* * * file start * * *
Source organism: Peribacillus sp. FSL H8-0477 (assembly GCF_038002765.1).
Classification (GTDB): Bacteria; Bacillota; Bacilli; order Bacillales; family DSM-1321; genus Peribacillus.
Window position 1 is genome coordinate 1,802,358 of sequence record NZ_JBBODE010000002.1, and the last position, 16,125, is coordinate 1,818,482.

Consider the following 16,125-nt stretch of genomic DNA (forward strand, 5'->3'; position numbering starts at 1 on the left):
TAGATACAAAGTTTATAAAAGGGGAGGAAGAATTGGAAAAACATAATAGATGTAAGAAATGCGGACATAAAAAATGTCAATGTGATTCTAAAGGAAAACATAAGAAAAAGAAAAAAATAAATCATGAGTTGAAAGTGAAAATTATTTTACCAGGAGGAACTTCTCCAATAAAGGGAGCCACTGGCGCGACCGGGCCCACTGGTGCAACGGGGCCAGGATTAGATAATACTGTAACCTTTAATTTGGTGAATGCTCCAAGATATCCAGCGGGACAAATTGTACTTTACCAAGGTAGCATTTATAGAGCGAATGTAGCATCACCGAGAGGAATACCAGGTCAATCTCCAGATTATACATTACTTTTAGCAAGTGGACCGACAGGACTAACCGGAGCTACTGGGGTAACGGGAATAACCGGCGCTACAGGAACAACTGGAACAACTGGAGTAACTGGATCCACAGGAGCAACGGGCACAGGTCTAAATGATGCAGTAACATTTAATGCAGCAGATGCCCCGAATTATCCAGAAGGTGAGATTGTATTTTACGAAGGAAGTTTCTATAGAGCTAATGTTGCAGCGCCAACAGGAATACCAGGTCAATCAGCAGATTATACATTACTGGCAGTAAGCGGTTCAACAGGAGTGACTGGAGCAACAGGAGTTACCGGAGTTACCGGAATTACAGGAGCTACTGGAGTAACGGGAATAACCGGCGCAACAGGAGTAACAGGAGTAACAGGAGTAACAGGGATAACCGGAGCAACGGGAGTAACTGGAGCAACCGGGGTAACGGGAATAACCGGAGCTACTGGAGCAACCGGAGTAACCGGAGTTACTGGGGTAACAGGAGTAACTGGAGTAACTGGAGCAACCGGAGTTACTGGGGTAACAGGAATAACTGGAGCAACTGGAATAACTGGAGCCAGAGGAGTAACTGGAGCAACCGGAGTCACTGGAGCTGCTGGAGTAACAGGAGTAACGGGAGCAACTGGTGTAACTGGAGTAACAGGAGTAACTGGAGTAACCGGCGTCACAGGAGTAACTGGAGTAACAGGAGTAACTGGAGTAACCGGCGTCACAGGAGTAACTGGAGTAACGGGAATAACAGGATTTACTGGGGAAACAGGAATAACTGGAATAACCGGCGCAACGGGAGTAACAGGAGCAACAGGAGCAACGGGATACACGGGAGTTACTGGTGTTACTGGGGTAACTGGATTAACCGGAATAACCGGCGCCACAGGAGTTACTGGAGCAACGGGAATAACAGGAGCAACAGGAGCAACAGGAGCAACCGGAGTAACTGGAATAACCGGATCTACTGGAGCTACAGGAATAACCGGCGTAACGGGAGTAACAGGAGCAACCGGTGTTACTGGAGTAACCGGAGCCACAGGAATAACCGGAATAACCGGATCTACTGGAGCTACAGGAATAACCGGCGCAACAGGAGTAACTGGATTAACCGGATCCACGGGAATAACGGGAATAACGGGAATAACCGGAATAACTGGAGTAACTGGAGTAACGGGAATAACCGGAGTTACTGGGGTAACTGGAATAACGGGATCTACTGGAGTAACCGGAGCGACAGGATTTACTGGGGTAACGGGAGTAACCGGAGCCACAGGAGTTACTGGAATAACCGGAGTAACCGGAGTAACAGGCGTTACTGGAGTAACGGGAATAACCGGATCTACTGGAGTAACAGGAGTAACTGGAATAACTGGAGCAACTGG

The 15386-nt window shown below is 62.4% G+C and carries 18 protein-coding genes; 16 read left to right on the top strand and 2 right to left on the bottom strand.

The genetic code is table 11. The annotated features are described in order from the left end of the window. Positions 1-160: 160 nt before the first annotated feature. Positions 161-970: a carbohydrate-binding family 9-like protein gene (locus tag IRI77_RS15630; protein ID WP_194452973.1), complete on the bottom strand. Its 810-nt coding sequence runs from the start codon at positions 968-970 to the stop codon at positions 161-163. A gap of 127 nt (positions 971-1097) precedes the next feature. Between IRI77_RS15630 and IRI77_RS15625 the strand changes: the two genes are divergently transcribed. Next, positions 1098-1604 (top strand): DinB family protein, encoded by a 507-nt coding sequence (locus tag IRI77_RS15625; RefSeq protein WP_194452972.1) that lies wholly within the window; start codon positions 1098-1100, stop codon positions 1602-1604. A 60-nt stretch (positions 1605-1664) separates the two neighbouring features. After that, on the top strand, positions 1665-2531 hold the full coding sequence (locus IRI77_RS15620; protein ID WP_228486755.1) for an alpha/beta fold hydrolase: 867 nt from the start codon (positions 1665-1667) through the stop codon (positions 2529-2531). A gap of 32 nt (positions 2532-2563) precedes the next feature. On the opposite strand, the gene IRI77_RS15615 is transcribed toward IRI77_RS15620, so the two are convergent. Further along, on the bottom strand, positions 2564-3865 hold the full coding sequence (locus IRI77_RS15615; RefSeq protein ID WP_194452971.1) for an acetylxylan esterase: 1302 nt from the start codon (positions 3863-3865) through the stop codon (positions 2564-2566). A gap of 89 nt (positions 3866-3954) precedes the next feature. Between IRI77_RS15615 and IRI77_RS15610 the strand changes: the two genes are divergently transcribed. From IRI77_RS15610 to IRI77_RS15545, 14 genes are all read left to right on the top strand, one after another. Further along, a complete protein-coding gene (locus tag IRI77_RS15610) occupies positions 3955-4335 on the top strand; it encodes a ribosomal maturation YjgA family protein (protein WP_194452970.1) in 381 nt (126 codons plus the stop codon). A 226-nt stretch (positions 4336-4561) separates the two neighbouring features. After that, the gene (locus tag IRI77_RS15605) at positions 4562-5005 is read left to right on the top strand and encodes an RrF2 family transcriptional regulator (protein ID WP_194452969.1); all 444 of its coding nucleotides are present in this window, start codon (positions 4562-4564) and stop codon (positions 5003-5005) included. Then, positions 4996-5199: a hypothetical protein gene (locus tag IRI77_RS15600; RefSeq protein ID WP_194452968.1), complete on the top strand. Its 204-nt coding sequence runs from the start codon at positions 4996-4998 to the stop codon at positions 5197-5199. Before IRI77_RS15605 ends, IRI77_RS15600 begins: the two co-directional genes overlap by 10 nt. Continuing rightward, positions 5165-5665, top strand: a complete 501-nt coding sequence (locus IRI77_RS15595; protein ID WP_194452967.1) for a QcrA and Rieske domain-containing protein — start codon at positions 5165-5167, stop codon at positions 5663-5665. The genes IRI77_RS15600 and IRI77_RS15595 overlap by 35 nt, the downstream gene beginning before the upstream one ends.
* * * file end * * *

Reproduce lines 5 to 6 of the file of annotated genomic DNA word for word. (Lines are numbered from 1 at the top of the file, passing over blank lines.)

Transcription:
TAGATACAAAGTTTATAAAAGGGGAGGAAGAATTGGAAAAACATAATAGATGTAAGAAATGCGGACATAAAAAATGTCAATGTGATTCTAAAGGAAAACATAAGAAAAAGAAAAAAATAAATCATGAGTTGAAAGTGAAAATTATTTTACCAGGAGGAACTTCTCCAATAAAGGGAGCCACTGGCGCGACCGGGCCCACTGGTGCAACGGGGCCAGGATTAGATAATACTGTAACCTTTAATTTGGTGAATGCTCCAAGATATCCAGCGGGACAAATTGTACTTTACCAAGGTAGCATTTATAGAGCGAATGTAGCATCACCGAGAGGAATACCAGGTCAATCTCCAGATTATACATTACTTTTAGCAAGTGGACCGACAGGACTAACCGGAGCTACTGGGGTAACGGGAATAACCGGCGCTACAGGAACAACTGGAACAACTGGAGTAACTGGATCCACAGGAGCAACGGGCACAGGTCTAAATGATGCAGTAACATTTAATGCAGCAGATGCCCCGAATTATCCAGAAGGTGAGATTGTATTTTACGAAGGAAGTTTCTATAGAGCTAATGTTGCAGCGCCAACAGGAATACCAGGTCAATCAGCAGATTATACATTACTGGCAGTAAGCGGTTCAACAGGAGTGACTGGAGCAACAGGAGTTACCGGAGTTACCGGAATTACAGGAGCTACTGGAGTAACGGGAATAACCGGCGCAACAGGAGTAACAGGAGTAACAGGAGTAACAGGGATAACCGGAGCAACGGGAGTAACTGGAGCAACCGGGGTAACGGGAATAACCGGAGCTACTGGAGCAACCGGAGTAACCGGAGTTACTGGGGTAACAGGAGTAACTGGAGTAACTGGAGCAACCGGAGTTACTGGGGTAACAGGAATAACTGGAGCAACTGGAATAACTGGAGCCAGAGGAGTAACTGGAGCAACCGGAGTCACTGGAGCTGCTGGAGTAACAGGAGTAACGGGAGCAACTGGTGTAACTGGAGTAACAGGAGTAACTGGAGTAACCGGCGTCACAGGAGTAACTGGAGTAACAGGAGTAACTGGAGTAACCGGCGTCACAGGAGTAACTGGAGTAACGGGAATAACAGGATTTACTGGGGAAACAGGAATAACTGGAATAACCGGCGCAACGGGAGTAACAGGAGCAACAGGAGCAACGGGATACACGGGAGTTACTGGTGTTACTGGGGTAACTGGATTAACCGGAATAACCGGCGCCACAGGAGTTACTGGAGCAACGGGAATAACAGGAGCAACAGGAGCAACAGGAGCAACCGGAGTAACTGGAATAACCGGATCTACTGGAGCTACAGGAATAACCGGCGTAACGGGAGTAACAGGAGCAACCGGTGTTACTGGAGTAACCGGAGCCACAGGAATAACCGGAATAACCGGATCTACTGGAGCTACAGGAATAACCGGCGCAACAGGAGTAACTGGATTAACCGGATCCACGGGAATAACGGGAATAACGGGAATAACCGGAATAACTGGAGTAACTGGAGTAACGGGAATAACCGGAGTTACTGGGGTAACTGGAATAACGGGATCTACTGGAGTAACCGGAGCGACAGGATTTACTGGGGTAACGGGAGTAACCGGAGCCACAGGAGTTACTGGAATAACCGGAGTAACCGGAGTAACAGGCGTTACTGGAGTAACGGGAATAACCGGATCTACTGGAGTAACAGGAGTAACTGGAATAACTGGAGCAACTGG

The 15386-nt window shown below is 62.4% G+C and carries 18 protein-coding genes; 16 read left to right on the top strand and 2 right to left on the bottom strand.